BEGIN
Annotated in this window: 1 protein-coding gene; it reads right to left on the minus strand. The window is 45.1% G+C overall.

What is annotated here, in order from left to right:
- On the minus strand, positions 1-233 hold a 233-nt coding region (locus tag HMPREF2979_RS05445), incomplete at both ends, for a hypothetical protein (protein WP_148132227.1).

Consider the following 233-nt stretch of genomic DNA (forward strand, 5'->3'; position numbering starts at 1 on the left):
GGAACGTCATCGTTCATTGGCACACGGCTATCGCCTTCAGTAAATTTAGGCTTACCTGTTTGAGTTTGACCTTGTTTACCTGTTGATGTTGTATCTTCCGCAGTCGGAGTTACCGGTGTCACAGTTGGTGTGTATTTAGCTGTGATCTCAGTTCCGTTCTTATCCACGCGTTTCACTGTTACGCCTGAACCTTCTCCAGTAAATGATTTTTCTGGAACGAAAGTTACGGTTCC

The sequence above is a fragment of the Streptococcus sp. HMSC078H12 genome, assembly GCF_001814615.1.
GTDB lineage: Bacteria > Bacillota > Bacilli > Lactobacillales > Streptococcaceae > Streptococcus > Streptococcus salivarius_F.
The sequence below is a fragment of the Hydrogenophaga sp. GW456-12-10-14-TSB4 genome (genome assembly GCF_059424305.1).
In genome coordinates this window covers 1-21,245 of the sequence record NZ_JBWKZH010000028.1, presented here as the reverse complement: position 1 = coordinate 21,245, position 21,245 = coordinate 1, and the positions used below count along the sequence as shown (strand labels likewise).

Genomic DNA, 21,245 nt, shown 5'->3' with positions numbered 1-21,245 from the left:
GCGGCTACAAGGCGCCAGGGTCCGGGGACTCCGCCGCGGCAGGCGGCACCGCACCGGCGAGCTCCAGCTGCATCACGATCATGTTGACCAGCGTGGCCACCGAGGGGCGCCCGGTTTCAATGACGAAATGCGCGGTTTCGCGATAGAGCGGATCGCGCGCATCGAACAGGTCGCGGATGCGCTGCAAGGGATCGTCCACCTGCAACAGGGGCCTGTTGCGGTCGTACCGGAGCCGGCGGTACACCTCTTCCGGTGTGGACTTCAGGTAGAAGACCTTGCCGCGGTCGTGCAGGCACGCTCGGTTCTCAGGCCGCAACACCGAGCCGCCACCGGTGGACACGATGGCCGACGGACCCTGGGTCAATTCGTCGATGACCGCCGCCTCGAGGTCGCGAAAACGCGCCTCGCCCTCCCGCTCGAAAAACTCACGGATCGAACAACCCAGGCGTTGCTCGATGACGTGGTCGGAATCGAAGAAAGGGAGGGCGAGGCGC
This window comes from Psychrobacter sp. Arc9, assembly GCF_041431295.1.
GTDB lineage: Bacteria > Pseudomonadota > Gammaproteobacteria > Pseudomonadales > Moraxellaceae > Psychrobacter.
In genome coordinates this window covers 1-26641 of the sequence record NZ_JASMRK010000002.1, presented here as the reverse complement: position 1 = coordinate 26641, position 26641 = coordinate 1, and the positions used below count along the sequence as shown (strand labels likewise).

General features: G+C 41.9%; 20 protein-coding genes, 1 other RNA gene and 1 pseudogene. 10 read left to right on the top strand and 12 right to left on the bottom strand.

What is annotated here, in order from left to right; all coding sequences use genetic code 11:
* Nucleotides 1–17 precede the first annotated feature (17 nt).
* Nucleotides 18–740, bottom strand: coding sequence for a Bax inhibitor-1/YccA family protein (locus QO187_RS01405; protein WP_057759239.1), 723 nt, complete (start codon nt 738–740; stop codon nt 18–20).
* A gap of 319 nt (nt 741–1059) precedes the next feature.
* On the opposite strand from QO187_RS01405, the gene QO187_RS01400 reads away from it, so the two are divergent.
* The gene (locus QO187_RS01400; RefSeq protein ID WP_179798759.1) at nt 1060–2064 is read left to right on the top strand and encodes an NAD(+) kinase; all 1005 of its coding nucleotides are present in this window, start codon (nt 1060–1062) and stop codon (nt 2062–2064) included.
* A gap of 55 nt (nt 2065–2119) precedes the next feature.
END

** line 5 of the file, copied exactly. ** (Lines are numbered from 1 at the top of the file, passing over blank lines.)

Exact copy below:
GGAACGTCATCGTTCATTGGCACACGGCTATCGCCTTCAGTAAATTTAGGCTTACCTGTTTGAGTTTGACCTTGTTTACCTGTTGATGTTGTATCTTCCGCAGTCGGAGTTACCGGTGTCACAGTTGGTGTGTATTTAGCTGTGATCTCAGTTCCGTTCTTATCCACGCGTTTCACTGTTACGCCTGAACCTTCTCCAGTAAATGATTTTTCTGGAACGAAAGTTACGGTTCC